A Russian court is set to rule today in the high-profile trial of former economy minister Alexei Ulyukayev, who is accused of taking a bribe from an oil boss close to President Vladimir Putin.
A Russian court is set to rule today in the high-profile trial of former economy minister Alexei Ulyukayev, who is accused of taking a bribe from an oil boss close to President Vladimir Putin. Prosecutors have asked the Moscow court to find the 61-year-old guilty on charges he took a USD 2 million bribe from Igor Sechin, head of the state oil giant Rosneft, in a sting operation. They urged the judge to sentence Ulyukayev to 10 years in a “harsh regime” prison colony and order him to pay a fine of 500 million rubles (USD 8.5 million). The hearing, at which the judge will pronounce a verdict and then hand down a sentence, is due to open at 10 am (0700 GMT). Ulyukayev, who became economic development minister in 2013, is the highest-ranking official arrested during Putin’s 17 years in power. He was arrested at Rosneft’s headquarters last year after being handed a bag containing USD 2 million by Sechin, who had asked security forces to set up a sting. Sechin told investigators that Ulyukayev had demanded the bribe in return for backing a controversial deal in which Rosneft acquired a stake in Bashneft, another state-run oil group. Ulyukayev had originally opposed the sale of the stake to Rosneft but later endorsed it after Putin said it would help fill state coffers. Ulyukayev has denied the charge, saying that he believed the bag contained expensive wines that Sechin had promised him to celebrate the deal. The prosecution did not provide any proof that Ulyukayev opened the bag of marked notes and therefore knew he was receiving a bribe. Sechin has failed to attend court hearings despite being summoned as a witness.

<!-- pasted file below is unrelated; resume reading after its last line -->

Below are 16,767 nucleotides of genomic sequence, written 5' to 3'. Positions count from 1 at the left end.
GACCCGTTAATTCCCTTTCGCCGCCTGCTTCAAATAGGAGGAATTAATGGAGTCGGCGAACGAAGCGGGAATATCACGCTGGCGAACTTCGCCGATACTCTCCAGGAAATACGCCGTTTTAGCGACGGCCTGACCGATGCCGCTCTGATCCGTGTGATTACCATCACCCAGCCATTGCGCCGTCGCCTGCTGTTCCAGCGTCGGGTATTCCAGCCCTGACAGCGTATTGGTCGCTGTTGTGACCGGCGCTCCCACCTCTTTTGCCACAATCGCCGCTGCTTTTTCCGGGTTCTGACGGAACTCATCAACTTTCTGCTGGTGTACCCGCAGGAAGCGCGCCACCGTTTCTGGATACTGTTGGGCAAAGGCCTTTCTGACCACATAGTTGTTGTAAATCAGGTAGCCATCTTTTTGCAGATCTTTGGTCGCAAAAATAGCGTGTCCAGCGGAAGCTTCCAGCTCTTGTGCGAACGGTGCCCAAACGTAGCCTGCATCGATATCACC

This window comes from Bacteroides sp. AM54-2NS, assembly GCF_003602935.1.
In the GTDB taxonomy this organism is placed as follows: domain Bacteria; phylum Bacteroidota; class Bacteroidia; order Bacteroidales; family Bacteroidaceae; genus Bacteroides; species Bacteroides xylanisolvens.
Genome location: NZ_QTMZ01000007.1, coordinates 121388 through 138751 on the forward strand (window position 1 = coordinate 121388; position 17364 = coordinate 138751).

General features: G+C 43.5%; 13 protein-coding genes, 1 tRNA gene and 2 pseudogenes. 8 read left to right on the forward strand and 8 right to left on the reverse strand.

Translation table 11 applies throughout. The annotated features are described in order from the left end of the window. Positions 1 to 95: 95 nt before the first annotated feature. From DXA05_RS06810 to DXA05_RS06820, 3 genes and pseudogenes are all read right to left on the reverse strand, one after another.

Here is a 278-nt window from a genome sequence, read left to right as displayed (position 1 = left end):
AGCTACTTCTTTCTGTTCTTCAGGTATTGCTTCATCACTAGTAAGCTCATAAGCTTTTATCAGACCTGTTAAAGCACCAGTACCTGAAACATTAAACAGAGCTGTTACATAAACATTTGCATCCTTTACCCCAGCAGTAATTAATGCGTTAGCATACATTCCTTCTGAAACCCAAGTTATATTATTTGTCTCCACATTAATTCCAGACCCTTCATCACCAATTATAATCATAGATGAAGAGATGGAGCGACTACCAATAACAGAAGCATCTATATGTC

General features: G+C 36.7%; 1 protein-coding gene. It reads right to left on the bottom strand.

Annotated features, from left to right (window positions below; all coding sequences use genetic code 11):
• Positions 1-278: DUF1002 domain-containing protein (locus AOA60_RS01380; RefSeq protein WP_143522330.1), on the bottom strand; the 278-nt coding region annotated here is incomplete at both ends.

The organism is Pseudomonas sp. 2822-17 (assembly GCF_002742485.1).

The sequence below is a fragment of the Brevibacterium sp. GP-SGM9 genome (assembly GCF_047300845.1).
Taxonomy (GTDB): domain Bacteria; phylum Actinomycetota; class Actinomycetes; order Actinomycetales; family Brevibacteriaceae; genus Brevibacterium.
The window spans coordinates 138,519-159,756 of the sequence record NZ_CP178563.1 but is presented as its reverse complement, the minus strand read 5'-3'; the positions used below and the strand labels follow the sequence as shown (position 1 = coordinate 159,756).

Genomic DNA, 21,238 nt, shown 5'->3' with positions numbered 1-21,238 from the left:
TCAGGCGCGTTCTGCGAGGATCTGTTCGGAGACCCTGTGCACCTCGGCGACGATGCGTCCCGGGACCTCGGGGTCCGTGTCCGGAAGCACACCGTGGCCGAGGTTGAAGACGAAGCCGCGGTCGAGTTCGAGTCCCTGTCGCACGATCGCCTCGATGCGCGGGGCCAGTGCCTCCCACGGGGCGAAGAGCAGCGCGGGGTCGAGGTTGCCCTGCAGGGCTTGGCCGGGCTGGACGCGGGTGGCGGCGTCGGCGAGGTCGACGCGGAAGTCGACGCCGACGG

Ulyukayev has lost a striking amount of weight while under house arrest and has calmly read books by Chekhov and Kafka, as well as Plato’s Apology of Socrates, during the trial. In his final speech, he asked forgiveness from Russians for ignoring the injustices of Russia’s political system while in power and focusing on building his network and advancing his career. “When everything is good you shamefully turn away from people’s grief. Forgive me for that, people,” Ulyukayev told the court, wiping his forehead with a handkerchief. He said a 10-year sentence in a harsh-regime colony, most of which are in remote locations and offer prisoners little contact with families, would effectively be a death sentence.